She’s the woman who makes famous faces look perfect, but make-up artist Hannah Martin admits she’s finding it strange being on the other side of the camera lens. “I do loads of make-up tutorials, but posing in big ball gowns, that’s a first,” she laughs.
Despite being out of her comfort zone, something tells us that today’s glam shoot will be the first of many for the 40-year-old beauty star.
In a hard-grafting 20-year career, she’s gone from being the keenest bean on the Bobbi Brown counter to somebody who paints the faces of A-listers, supermodels and royalty. Her signature glowy aesthetic was most famously seen on Princesses Beatrice and Eugenie when they walked down the aisle to gasps of admiration.
Today, Hannah is stepping into the spotlight herself as the face of a new limited-edition collection she’s curated for OK! Beauty Box. It’s the perfect way to recreate her effortless style for less, with 11 covetable products worth over £255 but available for a very affordable £60. “There’s nothing complicated, just beautiful, natural make-up,” she says. “It’s all about looking like an enhanced version of yourself.”
Hannah, you’re famous for working with members of the royal family – how did that come about?
It’s all word of mouth. It was all very organic, the building of those relationships. And actually, it’s lovely now that they’re such long-standing, comfortable relationships.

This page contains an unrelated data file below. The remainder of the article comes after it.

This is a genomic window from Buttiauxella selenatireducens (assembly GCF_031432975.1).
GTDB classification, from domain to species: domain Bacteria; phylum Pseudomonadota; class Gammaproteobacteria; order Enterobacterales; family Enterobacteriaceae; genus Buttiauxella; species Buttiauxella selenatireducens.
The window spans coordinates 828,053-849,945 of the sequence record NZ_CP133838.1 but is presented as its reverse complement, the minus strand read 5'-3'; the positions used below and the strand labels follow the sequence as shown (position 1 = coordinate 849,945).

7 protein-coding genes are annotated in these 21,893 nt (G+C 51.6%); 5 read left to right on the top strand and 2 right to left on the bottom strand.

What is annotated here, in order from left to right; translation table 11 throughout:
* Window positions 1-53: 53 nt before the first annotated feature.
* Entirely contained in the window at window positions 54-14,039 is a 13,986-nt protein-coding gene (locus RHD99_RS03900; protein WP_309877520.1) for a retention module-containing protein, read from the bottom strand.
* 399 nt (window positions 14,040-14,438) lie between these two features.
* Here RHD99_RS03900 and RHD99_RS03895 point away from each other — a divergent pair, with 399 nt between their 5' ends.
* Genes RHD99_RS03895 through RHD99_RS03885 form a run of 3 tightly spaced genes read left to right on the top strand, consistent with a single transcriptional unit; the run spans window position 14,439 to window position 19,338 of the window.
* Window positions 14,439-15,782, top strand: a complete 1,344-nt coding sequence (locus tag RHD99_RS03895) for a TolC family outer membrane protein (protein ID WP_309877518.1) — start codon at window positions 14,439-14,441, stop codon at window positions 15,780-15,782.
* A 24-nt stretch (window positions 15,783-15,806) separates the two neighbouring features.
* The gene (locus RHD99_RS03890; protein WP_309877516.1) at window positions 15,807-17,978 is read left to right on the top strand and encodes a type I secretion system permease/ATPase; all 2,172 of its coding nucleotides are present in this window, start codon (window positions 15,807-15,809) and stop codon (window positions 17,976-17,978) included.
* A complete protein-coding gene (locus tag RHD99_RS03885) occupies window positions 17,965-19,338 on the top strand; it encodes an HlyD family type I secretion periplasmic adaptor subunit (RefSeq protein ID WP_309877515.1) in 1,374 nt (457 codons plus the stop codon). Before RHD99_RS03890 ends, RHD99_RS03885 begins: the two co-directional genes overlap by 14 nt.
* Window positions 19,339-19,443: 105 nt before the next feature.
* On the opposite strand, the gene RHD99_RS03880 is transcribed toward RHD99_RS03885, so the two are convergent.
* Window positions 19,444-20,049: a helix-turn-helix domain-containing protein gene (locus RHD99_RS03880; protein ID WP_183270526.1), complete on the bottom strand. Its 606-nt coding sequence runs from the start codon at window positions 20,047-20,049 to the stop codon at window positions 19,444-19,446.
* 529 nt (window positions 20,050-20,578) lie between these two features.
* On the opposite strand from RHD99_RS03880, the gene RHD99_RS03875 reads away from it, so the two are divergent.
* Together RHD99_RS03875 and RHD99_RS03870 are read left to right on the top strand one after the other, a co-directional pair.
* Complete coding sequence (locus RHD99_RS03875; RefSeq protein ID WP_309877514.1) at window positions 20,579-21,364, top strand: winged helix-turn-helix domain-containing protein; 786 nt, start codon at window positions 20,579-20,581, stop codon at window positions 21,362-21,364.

Were you stunned when you were first approached?
Yeah, of course. It was like, “Gosh, this is bonkers.” And then, like with any clients, you just want to make sure that they feel OK. Like with all relationships, it’s about gaining trust. With those [royal] relationships, there have been the odd occasions where there’s been the green light to share [pictures online], but I will never, ever assume that I can share behind-the-scenes photos of any of my clients. Every now and again, there’s a green light, but it’s always at their lead.
You’ve done a couple of royal weddings now. What was that like?
It’s a huge compliment to be asked to work with anyone on their wedding day, as it’s such a special moment in their lives. To be entrusted to be that person who’s there in the intimate moments beforehand. And it’s a huge compliment for me because it’s my favourite kind of aesthetic. It’s like “natural with a trowel” – you want to set the right tone of make-up that’s lightweight and fresh – but enough to stand up next to these big gorgeous gowns.
Do you ever think, “How am I setting up my kit in a palace?”
Does it feel surreal creating make-up that’s going to be part of history?
Yeah, that’s a mad thought and one you can’t overthink too much beforehand or you’d just be crippled.
Your hands would be shaking far too much to hold a brush!
Yeah, I did have a recurring nightmare for two months after an event that I’d dropped a loaded lip brush down a dress. I didn’t. But looking back, I think the anxiety of it all played out afterwards. I managed to keep it together at the event, but afterwards my brain went “boom”!
Was this a royal wedding dress by any chance?
[Laughs] It might have been.
You shared a snap from the coronation when you did Princesses Beatrice and Eugenie’s make-up and their mum, Sarah, Duchess of York, too. What was that day like?